Johannesburg - Pikitup has paid more than R600 000 for an all-expenses-paid international trip to Austria for eight officials – but is forcing local residents to pay for replacements bins lost through use or theft.
These officials, who include Pikitup chief executive Amanda Nair, are due to leave for Austria before the end of the month. Pikitup sponsored the trip in full, even though it is turning down a request for new dustbins by local residents.
Early this year, the public utility told residents and customers applying for the replacement of their wheelie refuse bins that they would be charged R385 (excluding VAT) for bin replacements.
Pikitup is struggling with a huge operating deficit of more than R400m and a shortage of trucks to collect refuse.
The Star can reveal that bookings for a delegation of eight people have been made by Pikitup for a trip to Austria. The flights for the entire delegation would cost Pikitup R583 406.40, or R63 970 per person.
The R600 000 does not include accommodation for the eight. It is also believed that the utility will foot the bill for accommodation, leading to an escalation of costs.
On Thursday, Pikitup confirmed that it was considering a visit to Austria and Germany on a work study trip, to learn best practices and review strategies on alternative waste treatment.
Pikitup spokeswoman Desiree Ntshingila said such study tours would afford the utility an opportunity to learn best practices and world-class technologies in alternative waste treatment being implemented in those countries.
DA councillor Alan Fuchs reacted with anger when he learnt how much the trip would cost.
“That sounds absolutely ridiculous. That’s certainly a hell of a lot of money. They must justify that kind of cost,” he retorted.
Fuchs also questioned the size of the delegation that was going on the trip.
“Why is it necessary for the delegation to be so big? Another question is: Have they chosen the correct people?” he asked.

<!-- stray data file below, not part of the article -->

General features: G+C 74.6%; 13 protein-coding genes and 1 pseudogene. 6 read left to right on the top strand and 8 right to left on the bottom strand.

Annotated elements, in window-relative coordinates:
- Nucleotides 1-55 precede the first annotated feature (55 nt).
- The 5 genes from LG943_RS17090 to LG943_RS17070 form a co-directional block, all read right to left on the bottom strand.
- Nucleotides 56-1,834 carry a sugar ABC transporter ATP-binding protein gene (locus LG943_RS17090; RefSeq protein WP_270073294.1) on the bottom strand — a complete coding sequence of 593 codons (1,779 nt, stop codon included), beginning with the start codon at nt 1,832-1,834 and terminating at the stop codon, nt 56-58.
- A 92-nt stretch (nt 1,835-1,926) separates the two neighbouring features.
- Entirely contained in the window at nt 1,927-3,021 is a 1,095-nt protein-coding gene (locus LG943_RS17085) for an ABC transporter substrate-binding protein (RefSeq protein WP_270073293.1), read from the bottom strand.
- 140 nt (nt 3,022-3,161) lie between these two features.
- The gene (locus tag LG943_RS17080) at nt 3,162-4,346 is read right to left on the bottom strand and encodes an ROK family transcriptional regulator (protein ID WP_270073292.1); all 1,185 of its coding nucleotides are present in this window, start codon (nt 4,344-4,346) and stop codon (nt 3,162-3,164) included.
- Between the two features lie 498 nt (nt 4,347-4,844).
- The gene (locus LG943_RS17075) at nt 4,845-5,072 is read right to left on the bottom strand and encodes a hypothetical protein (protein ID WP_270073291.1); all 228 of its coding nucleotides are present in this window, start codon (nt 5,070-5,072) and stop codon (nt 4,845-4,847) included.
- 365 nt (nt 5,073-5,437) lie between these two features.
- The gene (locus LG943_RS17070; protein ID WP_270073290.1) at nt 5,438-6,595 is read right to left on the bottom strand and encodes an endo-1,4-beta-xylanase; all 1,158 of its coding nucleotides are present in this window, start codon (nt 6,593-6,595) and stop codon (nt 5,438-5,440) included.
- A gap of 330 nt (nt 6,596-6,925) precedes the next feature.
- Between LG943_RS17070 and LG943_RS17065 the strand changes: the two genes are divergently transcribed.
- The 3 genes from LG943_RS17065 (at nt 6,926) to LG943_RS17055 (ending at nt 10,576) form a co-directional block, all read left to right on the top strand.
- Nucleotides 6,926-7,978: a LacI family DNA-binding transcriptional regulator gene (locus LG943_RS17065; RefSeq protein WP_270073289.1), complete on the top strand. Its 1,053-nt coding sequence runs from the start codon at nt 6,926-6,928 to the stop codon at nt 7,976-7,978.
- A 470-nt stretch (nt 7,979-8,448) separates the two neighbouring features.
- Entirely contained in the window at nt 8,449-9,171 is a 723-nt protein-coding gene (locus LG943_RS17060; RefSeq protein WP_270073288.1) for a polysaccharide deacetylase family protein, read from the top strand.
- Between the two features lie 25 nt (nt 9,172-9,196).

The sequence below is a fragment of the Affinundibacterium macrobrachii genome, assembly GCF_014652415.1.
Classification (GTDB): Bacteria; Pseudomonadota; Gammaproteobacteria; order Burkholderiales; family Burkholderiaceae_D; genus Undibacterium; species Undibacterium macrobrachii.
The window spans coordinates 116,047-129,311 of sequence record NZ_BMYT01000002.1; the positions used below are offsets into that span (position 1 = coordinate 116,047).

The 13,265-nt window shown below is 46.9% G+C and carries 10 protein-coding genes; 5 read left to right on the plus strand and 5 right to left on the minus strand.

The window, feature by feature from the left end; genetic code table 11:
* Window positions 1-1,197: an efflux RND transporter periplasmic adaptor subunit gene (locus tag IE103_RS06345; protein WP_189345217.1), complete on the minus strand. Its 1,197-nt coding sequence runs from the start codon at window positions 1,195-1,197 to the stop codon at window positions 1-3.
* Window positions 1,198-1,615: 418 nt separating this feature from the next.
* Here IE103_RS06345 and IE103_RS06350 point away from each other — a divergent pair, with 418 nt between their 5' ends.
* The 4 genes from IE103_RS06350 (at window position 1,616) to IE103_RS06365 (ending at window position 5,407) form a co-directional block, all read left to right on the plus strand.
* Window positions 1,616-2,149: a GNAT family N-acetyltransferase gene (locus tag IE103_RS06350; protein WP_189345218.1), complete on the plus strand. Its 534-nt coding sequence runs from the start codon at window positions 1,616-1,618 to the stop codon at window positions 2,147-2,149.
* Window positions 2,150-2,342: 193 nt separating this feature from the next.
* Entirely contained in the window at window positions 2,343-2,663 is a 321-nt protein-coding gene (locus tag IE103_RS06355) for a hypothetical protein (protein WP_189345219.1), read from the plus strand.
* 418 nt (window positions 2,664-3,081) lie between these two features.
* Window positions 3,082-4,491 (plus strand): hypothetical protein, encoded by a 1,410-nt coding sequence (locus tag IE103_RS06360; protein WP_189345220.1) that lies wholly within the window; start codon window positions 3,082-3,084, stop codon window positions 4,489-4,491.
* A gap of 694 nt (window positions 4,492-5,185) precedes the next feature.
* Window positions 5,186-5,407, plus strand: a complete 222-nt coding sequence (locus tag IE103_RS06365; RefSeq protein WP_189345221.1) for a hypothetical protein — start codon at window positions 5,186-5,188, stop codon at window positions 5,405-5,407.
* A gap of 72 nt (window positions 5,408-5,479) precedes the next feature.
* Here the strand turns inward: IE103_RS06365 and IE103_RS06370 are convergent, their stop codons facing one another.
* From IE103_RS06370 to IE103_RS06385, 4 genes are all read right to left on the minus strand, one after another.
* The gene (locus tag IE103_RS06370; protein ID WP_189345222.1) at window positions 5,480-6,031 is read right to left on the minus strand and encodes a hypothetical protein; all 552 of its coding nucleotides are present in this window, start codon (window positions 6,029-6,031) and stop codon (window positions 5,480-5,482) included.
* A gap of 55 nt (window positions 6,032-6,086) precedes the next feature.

But Fuchs said he was in support of the innovative waste-treatment technology that would enable Pikitup to reduce the volume of waste that was dumped in landfill sites.
He said the innovative waste-treatment technology was important because Joburg is running out of space to put refuse and it was also expensive to establish landfill sites.
Fuchs said innovative waste-treatment technology was one of the mechanisms of dealing with the problem.
He warned that trips should not be undertaken to ensure that the budget allocated to Pikitup was spent before the end of the financial year. Pikitup’s financial year ends at the end of the month.
Fuchs said there were various trips undertaken by councillors during that period to ensure they didn’t lose unspent money.
“Recently, councillors have travelled to Canada, China, Brazil and Uganda. What concerns me is that unspent money was spent on overseas trips. That’s obviously not acceptable,” he said.
Fuchs said Pikitup was technically insolvent and had been run into the ground by the previous management. He said the new management team had proposed a turnaround strategy to reduce the deficit as well as improve operations to ensure that refuse was collected on time.
“We need to give the new team an opportunity to implement their strategy. If it has not improved drastically by June 2014, we need to call for their heads,” he added.